Illinois Eavesdropping Law Enforced in DuPage County

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Last month, Malia K. “Kim” Bendis, president of the Naperville Smart Meter Awareness group, was arrested and charged with two misdemeanors’, attempted eavesdropping and resisting a peace officer, and is the most recent arrest for violation of Illinois Eavesdropping Law following of the recent U.S. Supreme Court ruling that the 50-year-old anti-eavesdropping law in Illinois violates constitutional protections of free speech. More specifically, the U.S. Supreme Court let stand a lower court ruling from earlier last year where the 7th U.S. Circuit Court of Appeals found that the law violates the First Amendment when, “used against those who record police officers doing their jobs in public.” Furthermore, it was reported that the ability of citizens to record audio and video of interactions with law enforcement helps guard against police abuse.

When asked his thoughts on the issue of what is considered one of the toughest eavesdropping laws of its kind in the country, Walter Mitchell Jr., a local truck driver and citizen journalist commented, “The eavesdropping law in and of itself is a bit flawed in my opinion.” Referencing Cook County Attorney General Anita Alvarez, Mitchell further stated, “The way it’s been perverted by Anita Alvarez to deny the citizens of Illinois the right to protect themselves against abusive police officers is criminal and tyrannical”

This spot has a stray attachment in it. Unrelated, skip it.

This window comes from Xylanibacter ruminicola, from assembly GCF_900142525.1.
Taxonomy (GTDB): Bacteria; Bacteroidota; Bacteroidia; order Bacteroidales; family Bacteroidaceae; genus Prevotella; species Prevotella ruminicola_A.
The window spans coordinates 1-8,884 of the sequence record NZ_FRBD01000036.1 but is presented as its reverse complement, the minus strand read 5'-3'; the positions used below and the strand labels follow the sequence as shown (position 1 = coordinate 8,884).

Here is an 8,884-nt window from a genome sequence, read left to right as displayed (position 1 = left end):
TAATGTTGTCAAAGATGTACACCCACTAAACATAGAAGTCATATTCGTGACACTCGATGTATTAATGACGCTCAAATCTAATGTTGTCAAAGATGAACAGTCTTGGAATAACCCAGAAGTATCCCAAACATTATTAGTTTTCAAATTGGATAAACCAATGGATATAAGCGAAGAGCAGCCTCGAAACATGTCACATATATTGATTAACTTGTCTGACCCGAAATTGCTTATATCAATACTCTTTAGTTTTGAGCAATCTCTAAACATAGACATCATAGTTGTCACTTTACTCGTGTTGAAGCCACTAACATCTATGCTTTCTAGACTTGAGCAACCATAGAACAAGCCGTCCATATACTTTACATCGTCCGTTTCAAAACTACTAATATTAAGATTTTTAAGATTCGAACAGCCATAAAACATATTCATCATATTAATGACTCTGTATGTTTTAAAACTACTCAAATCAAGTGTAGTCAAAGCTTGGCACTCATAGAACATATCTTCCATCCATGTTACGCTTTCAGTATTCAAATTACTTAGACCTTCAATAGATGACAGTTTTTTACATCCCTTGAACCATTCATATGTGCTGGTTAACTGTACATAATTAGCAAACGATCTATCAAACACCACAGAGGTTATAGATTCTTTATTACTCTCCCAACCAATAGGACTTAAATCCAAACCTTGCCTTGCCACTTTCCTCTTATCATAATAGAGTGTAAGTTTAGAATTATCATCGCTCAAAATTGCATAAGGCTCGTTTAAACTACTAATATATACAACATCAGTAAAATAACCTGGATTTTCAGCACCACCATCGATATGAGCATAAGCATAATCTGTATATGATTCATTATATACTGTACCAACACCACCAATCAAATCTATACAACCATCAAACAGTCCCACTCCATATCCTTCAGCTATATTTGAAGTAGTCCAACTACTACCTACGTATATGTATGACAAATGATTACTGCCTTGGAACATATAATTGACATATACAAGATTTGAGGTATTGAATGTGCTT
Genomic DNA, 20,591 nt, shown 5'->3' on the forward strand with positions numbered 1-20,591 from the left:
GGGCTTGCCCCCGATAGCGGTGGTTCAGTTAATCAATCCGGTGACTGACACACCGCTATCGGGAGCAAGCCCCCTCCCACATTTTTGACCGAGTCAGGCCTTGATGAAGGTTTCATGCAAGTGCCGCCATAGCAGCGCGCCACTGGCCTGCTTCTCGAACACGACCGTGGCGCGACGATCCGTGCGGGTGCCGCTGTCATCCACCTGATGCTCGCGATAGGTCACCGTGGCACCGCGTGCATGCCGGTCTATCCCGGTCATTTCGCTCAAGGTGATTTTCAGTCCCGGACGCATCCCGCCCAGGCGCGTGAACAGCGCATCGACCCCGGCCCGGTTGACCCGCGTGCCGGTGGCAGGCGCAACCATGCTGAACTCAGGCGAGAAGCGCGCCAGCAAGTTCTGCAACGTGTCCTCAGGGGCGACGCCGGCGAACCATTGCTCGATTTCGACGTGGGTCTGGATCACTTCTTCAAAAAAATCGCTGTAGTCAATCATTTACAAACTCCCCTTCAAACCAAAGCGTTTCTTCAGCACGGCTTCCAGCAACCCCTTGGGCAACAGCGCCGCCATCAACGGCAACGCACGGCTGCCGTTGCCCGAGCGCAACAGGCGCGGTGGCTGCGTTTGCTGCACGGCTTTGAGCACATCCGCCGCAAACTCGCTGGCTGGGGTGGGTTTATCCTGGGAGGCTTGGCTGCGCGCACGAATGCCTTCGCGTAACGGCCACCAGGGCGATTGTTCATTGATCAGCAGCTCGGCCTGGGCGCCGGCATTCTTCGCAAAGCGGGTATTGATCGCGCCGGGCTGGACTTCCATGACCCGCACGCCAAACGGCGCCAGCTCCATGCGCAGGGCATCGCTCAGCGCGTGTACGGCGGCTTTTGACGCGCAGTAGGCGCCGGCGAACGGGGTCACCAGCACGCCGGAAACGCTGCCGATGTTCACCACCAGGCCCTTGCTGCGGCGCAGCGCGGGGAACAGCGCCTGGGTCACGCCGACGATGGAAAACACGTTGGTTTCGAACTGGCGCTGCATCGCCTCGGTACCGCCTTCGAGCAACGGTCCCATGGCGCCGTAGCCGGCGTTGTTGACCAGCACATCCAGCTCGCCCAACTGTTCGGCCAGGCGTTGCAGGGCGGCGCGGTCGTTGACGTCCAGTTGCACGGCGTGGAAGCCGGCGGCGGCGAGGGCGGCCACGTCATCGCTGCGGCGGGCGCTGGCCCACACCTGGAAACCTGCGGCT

According to a news report written by Michael Tarm, the law’s proponents, including Alvarez, have been arguing that the law protects the privacy rights of officers and civilians while also ensuring non-law enforcement personnel wielding recording devices don’t interfere with urgent police work.

Regardless of the opinion of those that fought to overturn the 7th U.S. Circuit Court of Appeals ruling, another lower court judge granted a permanent injunction to the ACLU, allowing them to be able to record law enforcement officials in public without fear of arrest on December 24, 2012, just a little over a month prior to Kim Bendis’ arrest and ending a two-year legal battle in which Cook County State’s Attorney Anita Alvarez did all she could to keep the law, which as a Class 1 Felony punishable by up to 15 years in prison, alive.

As for Bendis, she is currently free on bond pending arraignment.

Illinois Eavesdropping Law, Kim Bendis, Naperville Smart Meter Awareness group

Guidelines for recording police. 2013. Image by David Amburgey. 2City News.

1 Comment

  1. paulsimon

    January 4, 2014 at 10:00 pm

    The has issued an informational video and a press release, to help the media and the general public in the upcoming oral argument at the Illinois Supreme Court hearing in Annabel Melongo’s eavesdropping case. The hearing is scheduled for January 14th, 2014, at the 18th floor of the Michael A. Bilandic Building, 160 N. LaSalle Street, Chicago at 9.30 am.

    Press Release:

    Please support this cause. The Illinois Eavesdropping law at its very core creates a two-class legal system wherein the conversations of the powerful and well-connected are protected to the detriment of the less powerful. The upcoming oral argument presents a unique opportunity for the common citizen to re-establish that legal balance that will unequivocally establish a right to record public officials in their public duties.

    Therefore, please contribute to this all-important hearing by either attending it, writing about it, spreading the word or just forwarding the below video and press release to anybody who might be of any help.

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